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Effects of cold temperature and snowfall on stroke mortality: A case-crossover analysis

Polcaro-Pichet, Sara, Kosatsky, Tom, Potter, Brian J., Bilodeau-Bertrand, Marianne, Auger, Nathalie
Environment international 2019 v.126 pp. 89-95
atmospheric pressure, cold, confidence interval, death, men, mortality, odds ratio, risk factors, snow, stroke, temperature, winter, women, Quebec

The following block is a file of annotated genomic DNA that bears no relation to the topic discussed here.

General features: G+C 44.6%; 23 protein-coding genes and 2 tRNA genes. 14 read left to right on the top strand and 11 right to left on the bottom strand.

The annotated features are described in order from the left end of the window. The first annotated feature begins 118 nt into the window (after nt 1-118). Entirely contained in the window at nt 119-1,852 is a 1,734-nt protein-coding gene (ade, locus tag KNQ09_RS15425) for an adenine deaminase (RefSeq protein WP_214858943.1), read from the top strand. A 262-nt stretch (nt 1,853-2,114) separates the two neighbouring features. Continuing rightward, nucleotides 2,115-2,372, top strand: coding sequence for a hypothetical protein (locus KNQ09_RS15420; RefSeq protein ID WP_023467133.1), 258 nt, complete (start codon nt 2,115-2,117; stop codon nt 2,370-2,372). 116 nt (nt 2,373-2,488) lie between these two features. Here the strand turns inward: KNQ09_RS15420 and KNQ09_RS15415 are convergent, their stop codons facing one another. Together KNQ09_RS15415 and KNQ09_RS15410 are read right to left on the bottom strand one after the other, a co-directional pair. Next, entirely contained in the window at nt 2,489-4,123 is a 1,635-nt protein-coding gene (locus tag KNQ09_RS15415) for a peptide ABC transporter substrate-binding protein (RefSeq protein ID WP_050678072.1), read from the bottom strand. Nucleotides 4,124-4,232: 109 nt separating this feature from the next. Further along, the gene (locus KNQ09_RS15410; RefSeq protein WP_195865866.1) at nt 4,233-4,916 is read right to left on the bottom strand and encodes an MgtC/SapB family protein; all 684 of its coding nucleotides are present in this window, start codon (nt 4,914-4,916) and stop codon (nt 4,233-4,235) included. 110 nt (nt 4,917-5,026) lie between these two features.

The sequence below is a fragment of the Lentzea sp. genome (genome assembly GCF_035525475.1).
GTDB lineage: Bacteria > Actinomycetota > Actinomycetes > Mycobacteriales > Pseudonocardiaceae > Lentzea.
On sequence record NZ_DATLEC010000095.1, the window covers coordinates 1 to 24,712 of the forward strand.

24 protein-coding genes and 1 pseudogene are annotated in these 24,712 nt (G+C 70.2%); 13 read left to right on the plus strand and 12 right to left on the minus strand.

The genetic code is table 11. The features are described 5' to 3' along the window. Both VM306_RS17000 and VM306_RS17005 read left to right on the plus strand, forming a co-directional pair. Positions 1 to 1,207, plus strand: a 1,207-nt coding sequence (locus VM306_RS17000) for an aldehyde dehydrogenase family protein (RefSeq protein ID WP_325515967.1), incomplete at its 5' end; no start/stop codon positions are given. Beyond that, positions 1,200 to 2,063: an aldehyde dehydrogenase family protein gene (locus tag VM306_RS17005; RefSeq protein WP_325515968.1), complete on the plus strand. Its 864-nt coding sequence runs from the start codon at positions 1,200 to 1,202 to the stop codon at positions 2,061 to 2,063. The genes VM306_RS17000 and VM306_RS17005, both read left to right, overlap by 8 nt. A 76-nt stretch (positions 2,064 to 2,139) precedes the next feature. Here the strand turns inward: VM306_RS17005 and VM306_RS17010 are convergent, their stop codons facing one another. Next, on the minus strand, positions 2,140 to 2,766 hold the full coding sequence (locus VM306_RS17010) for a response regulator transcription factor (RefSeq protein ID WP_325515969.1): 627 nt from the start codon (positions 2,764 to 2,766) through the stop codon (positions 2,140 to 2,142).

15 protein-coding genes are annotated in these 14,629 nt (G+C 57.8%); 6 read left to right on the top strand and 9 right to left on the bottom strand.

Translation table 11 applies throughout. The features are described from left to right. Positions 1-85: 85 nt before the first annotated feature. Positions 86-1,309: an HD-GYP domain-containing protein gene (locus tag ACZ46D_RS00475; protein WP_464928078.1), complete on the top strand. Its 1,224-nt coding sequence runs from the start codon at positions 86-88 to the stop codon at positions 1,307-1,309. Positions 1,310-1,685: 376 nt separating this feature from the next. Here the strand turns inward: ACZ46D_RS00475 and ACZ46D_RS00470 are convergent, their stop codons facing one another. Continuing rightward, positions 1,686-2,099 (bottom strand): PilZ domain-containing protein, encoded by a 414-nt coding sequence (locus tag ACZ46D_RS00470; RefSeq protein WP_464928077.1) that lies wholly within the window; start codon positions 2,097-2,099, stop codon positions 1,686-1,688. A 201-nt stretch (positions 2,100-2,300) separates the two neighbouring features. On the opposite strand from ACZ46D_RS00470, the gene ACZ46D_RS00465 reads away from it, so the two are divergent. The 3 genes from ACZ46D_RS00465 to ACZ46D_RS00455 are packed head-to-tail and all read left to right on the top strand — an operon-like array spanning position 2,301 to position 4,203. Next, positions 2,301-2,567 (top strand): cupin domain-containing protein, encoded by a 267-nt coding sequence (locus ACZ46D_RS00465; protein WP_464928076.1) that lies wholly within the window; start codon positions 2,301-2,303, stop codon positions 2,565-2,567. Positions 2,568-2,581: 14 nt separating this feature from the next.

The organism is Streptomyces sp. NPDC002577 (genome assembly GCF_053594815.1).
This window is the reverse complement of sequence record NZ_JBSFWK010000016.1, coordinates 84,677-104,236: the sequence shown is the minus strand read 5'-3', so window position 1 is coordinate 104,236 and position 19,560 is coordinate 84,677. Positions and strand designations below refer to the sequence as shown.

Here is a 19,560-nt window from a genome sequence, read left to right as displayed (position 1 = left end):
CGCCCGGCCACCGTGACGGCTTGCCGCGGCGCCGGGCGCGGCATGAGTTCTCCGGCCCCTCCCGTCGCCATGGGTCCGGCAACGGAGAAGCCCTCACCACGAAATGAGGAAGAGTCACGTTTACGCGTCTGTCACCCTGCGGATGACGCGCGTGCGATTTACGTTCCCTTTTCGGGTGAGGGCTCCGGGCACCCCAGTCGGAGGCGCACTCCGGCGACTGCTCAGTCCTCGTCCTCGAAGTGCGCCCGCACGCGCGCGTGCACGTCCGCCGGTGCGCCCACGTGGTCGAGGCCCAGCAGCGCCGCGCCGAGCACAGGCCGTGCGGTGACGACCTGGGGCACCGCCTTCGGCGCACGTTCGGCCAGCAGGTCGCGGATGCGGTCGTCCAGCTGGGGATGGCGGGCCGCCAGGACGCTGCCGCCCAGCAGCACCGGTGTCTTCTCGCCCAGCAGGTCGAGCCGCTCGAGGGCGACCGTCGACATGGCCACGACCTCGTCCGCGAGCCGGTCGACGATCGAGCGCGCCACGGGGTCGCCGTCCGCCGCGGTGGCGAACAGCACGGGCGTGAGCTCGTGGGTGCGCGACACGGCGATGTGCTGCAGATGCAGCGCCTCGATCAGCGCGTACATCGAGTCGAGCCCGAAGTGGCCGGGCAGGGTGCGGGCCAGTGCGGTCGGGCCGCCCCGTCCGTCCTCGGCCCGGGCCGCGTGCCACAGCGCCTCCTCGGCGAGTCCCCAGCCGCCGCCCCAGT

We sought to determine if cold temperature and snowfall are independently associated with stroke mortality, and whether effects differ between hemorrhagic and ischemic stroke.We conducted a case-crossover study of 13,201 stroke deaths utilizing weather records between the months of November and April for Quebec, Canada from 1981 to 2015. We compared exposure to cold temperature and snowfall with controls days when stroke death did not occur. We computed odds ratios (OR) and 95% confidence intervals (CI) for the association of minimum temperature and duration of snowfall with stroke, adjusted for change in barometric pressure and relative humidity.The likelihood of mortality the day following exposure to cold temperature was elevated for hemorrhagic stroke in men, independent of snowfall. Relative to 0 °C, a temperature of −20 °C was associated with 1.17 times the odds of hemorrhagic stroke death (95% CI 1.04–1.32). An independent effect of snowfall was also present in men, with 12 h of snowfall associated with 1.12 times the odds of hemorrhagic stroke death (95% CI 1.00–1.24) compared with no snowfall. There was no evidence of an increased risk in women. Cold temperature and snowfall were not associated with ischemic stroke death in either men or women.Our results suggest that cold temperature and snowfall are independent risk factors for death from hemorrhagic stroke in men. These findings imply that interventions to prevent fatal hemorrhagic stroke during winter should include both cold temperature exposure and snowfall in men.